How well are our cities working?
Here’s some encouraging news for city-dwellers: per person, since 2006, we’ve been consuming less energy and water, producing less waste and recovering more of it, and breathing cleaner air.
The study, which was first undertaken last year, compiles dozens of indicators regarding population, productivity, sustainability and liveability in urban areas.
Among its varied findings, the report reveals that while inner-city areas have become denser, it’s the outer suburbs that still accommodate most of the population growth.
Despite the gathering sprawl, average commuting times – longest in Sydney (35 minutes) and Melbourne (31 minutes) – remained steady in the decade to 2006.
The report also shows that public transport use is on the rise. The average distance travelled by vehicle peaked early last decade and has fallen slightly since then. Nevertheless, the total “vehicle kilometres travelled” in our cities continues to increase, because we have more people and more freight altogether.
So how should we judge these facts about our cities?
Alan March, senior lecturer in urban planning at University of Melbourne, says the analysis lacks a yardstick. “I don’t see a forward projection there, which is the point of ‘sustain’ in sustainability: a sense of how we’re going to deal with a low-carbon or a low–fossil fuel future,” he says.
He’s also troubled by the scant attention given to inequality and disparities in service provision. “The way cities operate is crucial to the difference between the haves and the have-nots, which is clearly increasing in Australia,” he says, citing, for example, the need for everyone to have a primary school within walking distance.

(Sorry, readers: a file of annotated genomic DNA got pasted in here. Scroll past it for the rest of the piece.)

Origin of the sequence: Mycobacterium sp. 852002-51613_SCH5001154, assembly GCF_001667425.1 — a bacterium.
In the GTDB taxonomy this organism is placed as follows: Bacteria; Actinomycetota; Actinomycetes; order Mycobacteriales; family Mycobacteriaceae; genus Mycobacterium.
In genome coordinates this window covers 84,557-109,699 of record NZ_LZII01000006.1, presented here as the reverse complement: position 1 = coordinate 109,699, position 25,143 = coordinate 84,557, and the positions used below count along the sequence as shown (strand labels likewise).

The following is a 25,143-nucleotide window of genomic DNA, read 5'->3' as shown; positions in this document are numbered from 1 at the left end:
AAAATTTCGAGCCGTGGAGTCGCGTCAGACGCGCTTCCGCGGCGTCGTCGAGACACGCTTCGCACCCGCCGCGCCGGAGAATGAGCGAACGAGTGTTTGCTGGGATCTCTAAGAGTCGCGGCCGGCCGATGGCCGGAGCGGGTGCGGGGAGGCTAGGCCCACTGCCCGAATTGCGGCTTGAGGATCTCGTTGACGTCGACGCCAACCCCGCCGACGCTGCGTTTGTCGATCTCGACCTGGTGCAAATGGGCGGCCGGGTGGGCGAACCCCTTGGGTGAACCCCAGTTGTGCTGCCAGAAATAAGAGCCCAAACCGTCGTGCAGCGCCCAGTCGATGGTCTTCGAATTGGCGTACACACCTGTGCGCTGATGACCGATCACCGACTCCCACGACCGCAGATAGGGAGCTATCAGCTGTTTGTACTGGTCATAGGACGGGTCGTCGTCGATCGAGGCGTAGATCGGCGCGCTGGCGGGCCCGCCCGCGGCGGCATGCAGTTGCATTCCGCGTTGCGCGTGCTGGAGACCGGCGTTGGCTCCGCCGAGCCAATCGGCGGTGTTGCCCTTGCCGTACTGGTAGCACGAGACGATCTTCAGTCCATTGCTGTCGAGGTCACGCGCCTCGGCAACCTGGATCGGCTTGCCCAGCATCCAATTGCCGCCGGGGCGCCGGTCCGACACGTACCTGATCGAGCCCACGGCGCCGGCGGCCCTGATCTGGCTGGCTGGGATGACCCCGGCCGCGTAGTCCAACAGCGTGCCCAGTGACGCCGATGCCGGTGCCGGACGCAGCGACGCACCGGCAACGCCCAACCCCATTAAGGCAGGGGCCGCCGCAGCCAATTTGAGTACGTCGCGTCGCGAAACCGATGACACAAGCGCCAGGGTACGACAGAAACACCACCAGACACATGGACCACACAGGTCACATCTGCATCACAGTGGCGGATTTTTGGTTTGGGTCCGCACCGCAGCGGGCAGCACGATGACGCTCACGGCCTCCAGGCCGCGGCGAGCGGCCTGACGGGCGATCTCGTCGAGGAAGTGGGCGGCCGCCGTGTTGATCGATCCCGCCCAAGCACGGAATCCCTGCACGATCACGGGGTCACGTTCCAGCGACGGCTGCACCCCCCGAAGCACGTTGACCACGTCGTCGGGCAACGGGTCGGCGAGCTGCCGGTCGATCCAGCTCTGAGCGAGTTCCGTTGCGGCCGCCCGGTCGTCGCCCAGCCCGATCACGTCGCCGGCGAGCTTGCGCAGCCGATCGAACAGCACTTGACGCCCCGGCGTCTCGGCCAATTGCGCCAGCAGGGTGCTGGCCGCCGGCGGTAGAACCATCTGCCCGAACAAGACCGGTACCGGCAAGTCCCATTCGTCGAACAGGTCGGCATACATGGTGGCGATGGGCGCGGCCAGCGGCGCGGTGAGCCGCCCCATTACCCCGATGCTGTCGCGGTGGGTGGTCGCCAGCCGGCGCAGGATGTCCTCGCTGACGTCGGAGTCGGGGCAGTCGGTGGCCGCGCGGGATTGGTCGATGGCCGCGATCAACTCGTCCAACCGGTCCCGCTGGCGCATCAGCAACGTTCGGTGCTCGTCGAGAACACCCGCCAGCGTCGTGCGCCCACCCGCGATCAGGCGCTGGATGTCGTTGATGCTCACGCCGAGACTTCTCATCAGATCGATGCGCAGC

“I put that under the social sustainability mantle – if you let some people get a long way behind then it’s much harder to bring them back later. In many ways it’s much less efficient.”
And while a reduction in energy, water and waste per person is heartening, it’s the total eco-impact that counts. With a growing population, cutting overall consumption is a bigger challenge. When it comes to housing, that could entail retrofitting and adapting the housing we have, rather than building new.
Dr March argues that governments need to switch investment away from roads and into public transport, and pay heed to other concerns, including habitat loss and the way we feed our towns.
“We need to take our food supply into account,” he says, “particularly all the knock on effects when you relate it to oil-scarce economies and the large distances involved. Food should be weighing more heavily on our minds.”
In the same way, he says, we must assess our cities’ ability to withstand crises. “The evidence is conclusive that we’re going to have more extreme weather events. We’re also becoming increasingly aware of the fragile nature of the world economy.
“One of the big movements in sustainability now is thinking about the resilience of places, not just to natural disasters, but also to things like economic shocks, terrorism, or pandemics,” Dr March says.
“We have very vulnerable single-service systems, like our water and electricity supply. We know they’re not resilient and therefore not particularly sustainable if something goes wrong with one key element of that chain.”